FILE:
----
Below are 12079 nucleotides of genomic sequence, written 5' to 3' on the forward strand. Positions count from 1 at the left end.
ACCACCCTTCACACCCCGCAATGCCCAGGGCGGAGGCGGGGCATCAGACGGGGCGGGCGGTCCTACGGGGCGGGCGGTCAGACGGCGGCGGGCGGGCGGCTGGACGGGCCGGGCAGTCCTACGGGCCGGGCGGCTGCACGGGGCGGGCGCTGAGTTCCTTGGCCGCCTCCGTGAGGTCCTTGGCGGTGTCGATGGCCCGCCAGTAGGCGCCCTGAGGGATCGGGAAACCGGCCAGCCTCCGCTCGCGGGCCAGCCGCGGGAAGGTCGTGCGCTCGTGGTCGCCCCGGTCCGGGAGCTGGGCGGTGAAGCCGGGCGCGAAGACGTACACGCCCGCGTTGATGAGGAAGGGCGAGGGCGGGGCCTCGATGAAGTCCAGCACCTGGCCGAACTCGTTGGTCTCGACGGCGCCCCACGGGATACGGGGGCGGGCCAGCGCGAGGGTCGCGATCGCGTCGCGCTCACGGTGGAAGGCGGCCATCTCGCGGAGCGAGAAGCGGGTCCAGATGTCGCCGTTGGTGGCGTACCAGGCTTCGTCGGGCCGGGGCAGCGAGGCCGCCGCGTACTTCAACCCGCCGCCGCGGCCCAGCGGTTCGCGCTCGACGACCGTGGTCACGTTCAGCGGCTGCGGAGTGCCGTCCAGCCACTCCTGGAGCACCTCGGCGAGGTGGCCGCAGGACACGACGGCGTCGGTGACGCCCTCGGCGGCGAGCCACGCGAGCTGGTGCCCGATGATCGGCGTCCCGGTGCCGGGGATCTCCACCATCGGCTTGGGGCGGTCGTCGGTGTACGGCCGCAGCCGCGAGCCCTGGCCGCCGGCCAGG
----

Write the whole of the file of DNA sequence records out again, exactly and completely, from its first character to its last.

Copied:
Below are 12079 nucleotides of genomic sequence, written 5' to 3' on the forward strand. Positions count from 1 at the left end.
ACCACCCTTCACACCCCGCAATGCCCAGGGCGGAGGCGGGGCATCAGACGGGGCGGGCGGTCCTACGGGGCGGGCGGTCAGACGGCGGCGGGCGGGCGGCTGGACGGGCCGGGCAGTCCTACGGGCCGGGCGGCTGCACGGGGCGGGCGCTGAGTTCCTTGGCCGCCTCCGTGAGGTCCTTGGCGGTGTCGATGGCCCGCCAGTAGGCGCCCTGAGGGATCGGGAAACCGGCCAGCCTCCGCTCGCGGGCCAGCCGCGGGAAGGTCGTGCGCTCGTGGTCGCCCCGGTCCGGGAGCTGGGCGGTGAAGCCGGGCGCGAAGACGTACACGCCCGCGTTGATGAGGAAGGGCGAGGGCGGGGCCTCGATGAAGTCCAGCACCTGGCCGAACTCGTTGGTCTCGACGGCGCCCCACGGGATACGGGGGCGGGCCAGCGCGAGGGTCGCGATCGCGTCGCGCTCACGGTGGAAGGCGGCCATCTCGCGGAGCGAGAAGCGGGTCCAGATGTCGCCGTTGGTGGCGTACCAGGCTTCGTCGGGCCGGGGCAGCGAGGCCGCCGCGTACTTCAACCCGCCGCCGCGGCCCAGCGGTTCGCGCTCGACGACCGTGGTCACGTTCAGCGGCTGCGGAGTGCCGTCCAGCCACTCCTGGAGCACCTCGGCGAGGTGGCCGCAGGACACGACGGCGTCGGTGACGCCCTCGGCGGCGAGCCACGCGAGCTGGTGCCCGATGATCGGCGTCCCGGTGCCGGGGATCTCCACCATCGGCTTGGGGCGGTCGTCGGTGTACGGCCGCAGCCGCGAGCCCTGGCCGCCGGCCAGG